Tristan Davies, author of Cake (Johns Hopkins UP) and senior lecturer at Johns Hopkins University’s The Writing Seminars discusses with Noir Nation the recent comeback in popularity of Georges Simenon’s “Roman Durs” as published by New York Review of Books Classics. Tristan Davies story “Surgeons” appeared in Noir Nation No. 1 and his collection of noir stories and novella set in Baltimore is set for publication by its sister publication Bare Knuckles Press this coming Summer 2012. Noir Nation editor Cortright McMeel conducted the interview.
Noir Nation In your view what makes a Simenon “hard novel” hard?
Tristan Davies “Dur” is best translated as “hard” but it also has the sense of tough or inclement. There is a lot of inclemency in Simenon’s hard novels. Difficulty, bitterness, callousness — these qualities suffuse Simenon’s roman durs, without ever a hint of pity or sense of victimhood.
Noir Nation Before such modern literary writers such as John Banville, William Vollman and Larry McMurtry began proclaiming the merits and genius of Simenon’s “hard novels” Ernest Hemingway, early in his writing career, mentions his love for them in A Moveable Feast. Do you think Simenon might have influenced Hem, even though Hemingway was not a crime writer per se?
Tristan Davies Absolutely. To Have and Have Not is explicitly Hemingway trying to write a roman dur. Also, think of “Hills Like White Elephants” or “The Short Happy Life of Francis McComber.” The former is about lovers running away to an illegal abortion. The latter is a crime story, even if the murder occurs at the end rather than the beginning. Nonetheless, it’s about a wife who kills her husband from jealousy and covers it up as an accident. “The Killers” and “A Clean, Well-Lighted Place” owe much to Simenon.
Noir Nation What is your favorite scene in all the Simenon “Romans Durs” you’ve read?
Tristan Davies There’s something about the beginning of The Widow that I find particularly masterly. Perhaps the bathhouse scene from The Engagement: You need to read it twice to understand what happened, or, more precisely, didn’t. Simenon has that special gift of making something seedy seem at once mundane and yet spectacularly relevant.
Noir Nation Simenon was obviously well versed in the underbelly of pimps and prostitutes in Paris as he covered them in the crime beat and partook of their services…why then is Simenon so obsessed with the petit bourgeousie, many of his characters being businessmen and physicians?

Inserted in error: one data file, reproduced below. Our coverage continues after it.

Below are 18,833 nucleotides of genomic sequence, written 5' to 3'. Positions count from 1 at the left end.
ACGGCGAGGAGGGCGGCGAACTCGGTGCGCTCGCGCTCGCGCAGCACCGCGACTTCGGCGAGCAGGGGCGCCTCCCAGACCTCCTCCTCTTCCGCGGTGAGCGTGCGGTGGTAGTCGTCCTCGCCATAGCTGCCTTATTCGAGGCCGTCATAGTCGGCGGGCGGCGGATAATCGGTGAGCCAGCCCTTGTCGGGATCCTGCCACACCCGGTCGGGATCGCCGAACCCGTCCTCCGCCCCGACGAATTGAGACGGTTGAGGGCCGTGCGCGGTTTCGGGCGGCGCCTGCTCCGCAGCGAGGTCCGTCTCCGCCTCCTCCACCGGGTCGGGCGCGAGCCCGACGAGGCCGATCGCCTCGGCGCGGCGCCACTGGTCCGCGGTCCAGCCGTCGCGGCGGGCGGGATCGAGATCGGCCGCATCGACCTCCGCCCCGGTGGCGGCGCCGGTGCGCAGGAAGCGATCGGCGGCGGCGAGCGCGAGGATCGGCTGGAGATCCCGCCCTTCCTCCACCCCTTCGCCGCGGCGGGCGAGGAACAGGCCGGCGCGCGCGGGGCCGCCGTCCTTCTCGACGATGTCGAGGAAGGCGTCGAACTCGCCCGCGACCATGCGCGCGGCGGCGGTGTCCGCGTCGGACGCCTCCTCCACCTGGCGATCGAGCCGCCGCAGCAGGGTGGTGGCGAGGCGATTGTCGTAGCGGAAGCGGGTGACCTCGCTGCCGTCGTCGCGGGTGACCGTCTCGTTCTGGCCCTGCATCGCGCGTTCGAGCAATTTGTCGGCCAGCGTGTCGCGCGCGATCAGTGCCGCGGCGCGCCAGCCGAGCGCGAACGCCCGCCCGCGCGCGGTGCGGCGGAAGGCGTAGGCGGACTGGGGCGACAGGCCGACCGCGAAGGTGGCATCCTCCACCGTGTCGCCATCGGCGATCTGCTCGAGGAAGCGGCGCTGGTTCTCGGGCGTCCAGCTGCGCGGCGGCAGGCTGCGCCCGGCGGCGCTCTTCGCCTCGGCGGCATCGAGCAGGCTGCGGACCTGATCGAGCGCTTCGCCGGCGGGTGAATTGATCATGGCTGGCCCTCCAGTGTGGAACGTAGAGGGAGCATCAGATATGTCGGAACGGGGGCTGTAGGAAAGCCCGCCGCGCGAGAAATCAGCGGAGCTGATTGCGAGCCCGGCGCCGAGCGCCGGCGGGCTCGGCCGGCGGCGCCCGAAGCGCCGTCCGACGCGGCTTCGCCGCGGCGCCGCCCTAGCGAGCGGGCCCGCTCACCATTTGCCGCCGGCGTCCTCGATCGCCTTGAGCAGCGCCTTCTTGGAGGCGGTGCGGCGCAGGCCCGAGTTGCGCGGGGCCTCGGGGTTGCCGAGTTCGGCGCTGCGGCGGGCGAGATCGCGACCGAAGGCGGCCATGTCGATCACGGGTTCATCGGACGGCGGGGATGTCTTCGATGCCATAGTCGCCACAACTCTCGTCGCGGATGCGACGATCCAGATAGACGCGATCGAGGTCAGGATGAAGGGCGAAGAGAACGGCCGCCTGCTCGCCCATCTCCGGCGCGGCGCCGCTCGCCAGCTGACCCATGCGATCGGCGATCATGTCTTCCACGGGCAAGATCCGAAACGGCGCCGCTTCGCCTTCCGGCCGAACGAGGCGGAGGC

Tristan Davies Please, the failure — or absence — of character in a pimp is hardly noteworthy. Simenon was interested in characters that appeared highly functioning, even if that function was merely the maintenance of appearances. Kees Popinga comes apart in The Man Who Watched Trains Go By only after realizing that his boss has calmly swindled him. In The Engagement, it’s true that Mr. Hire is a petty fraud, but we don’t learn this until mid-way through the book. It is of no consequence, anyway.
Noir Nation You and I have spoken about the bad or unsatisfying endings of certain of these books, especially Tropic Moon and The Engagement …what do you find so charming about Simenon’s refusal to end some of these works cleanly?
Tristan Davies He’s not writing romances or detective fiction, which generically have happy endings. He’s writing a special brand of novelistic psychological realism that often has greater verisimilitude than the best of Novels. In Strangers in the House, Hector Loursat, a drunk and a shut-in, rouses himself to save his daughter’s lover from prison. And after his good turn, he slips back into his withdrawn alcoholism. The only difference is he goes out to drink from time to time with another alcoholic. It’s life.
Noir Nation Would you call the “Roman Durs” crime novels or something else?
Tristan Davies Simenon could have called the roman durs crime novels, but tellingly he didn’t. It’s not that he was pretentious: he was honest about calling the Maigret mysteries. I think Simenon was an early post-genre writer. He was a genius who saw that the psychologically realistic novel was in decline. Like his contemporaries, the Cubists and the Surrealists, he was forging not just a different style but an entirely new form. His goal was to capture the world but in a different way than we were used to seeing it.